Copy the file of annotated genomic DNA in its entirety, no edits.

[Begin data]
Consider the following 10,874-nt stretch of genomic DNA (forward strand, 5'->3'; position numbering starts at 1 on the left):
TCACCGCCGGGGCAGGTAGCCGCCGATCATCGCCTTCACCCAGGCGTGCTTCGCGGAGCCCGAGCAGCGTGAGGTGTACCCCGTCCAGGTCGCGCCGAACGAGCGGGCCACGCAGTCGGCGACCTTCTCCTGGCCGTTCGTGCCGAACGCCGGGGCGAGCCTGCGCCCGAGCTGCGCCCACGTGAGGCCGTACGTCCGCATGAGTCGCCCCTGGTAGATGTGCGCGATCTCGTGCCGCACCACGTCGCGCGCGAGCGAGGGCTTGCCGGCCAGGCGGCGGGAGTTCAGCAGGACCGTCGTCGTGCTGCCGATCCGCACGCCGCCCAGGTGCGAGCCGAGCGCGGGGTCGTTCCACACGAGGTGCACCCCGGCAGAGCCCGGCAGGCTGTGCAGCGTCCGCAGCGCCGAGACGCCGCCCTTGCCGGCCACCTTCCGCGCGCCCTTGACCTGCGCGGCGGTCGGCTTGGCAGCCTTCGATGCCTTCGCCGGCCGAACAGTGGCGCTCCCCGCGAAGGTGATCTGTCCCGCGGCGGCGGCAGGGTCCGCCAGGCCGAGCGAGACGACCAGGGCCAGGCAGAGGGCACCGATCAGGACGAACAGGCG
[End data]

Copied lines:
Consider the following 10,874-nt stretch of genomic DNA (forward strand, 5'->3'; position numbering starts at 1 on the left):
TCACCGCCGGGGCAGGTAGCCGCCGATCATCGCCTTCACCCAGGCGTGCTTCGCGGAGCCCGAGCAGCGTGAGGTGTACCCCGTCCAGGTCGCGCCGAACGAGCGGGCCACGCAGTCGGCGACCTTCTCCTGGCCGTTCGTGCCGAACGCCGGGGCGAGCCTGCGCCCGAGCTGCGCCCACGTGAGGCCGTACGTCCGCATGAGTCGCCCCTGGTAGATGTGCGCGATCTCGTGCCGCACCACGTCGCGCGCGAGCGAGGGCTTGCCGGCCAGGCGGCGGGAGTTCAGCAGGACCGTCGTCGTGCTGCCGATCCGCACGCCGCCCAGGTGCGAGCCGAGCGCGGGGTCGTTCCACACGAGGTGCACCCCGGCAGAGCCCGGCAGGCTGTGCAGCGTCCGCAGCGCCGAGACGCCGCCCTTGCCGGCCACCTTCCGCGCGCCCTTGACCTGCGCGGCGGTCGGCTTGGCAGCCTTCGATGCCTTCGCCGGCCGAACAGTGGCGCTCCCCGCGAAGGTGATCTGTCCCGCGGCGGCGGCAGGGTCCGCCAGGCCGAGCGAGACGACCAGGGCCAGGCAGAGGGCACCGATCAGGACGAACAGGCG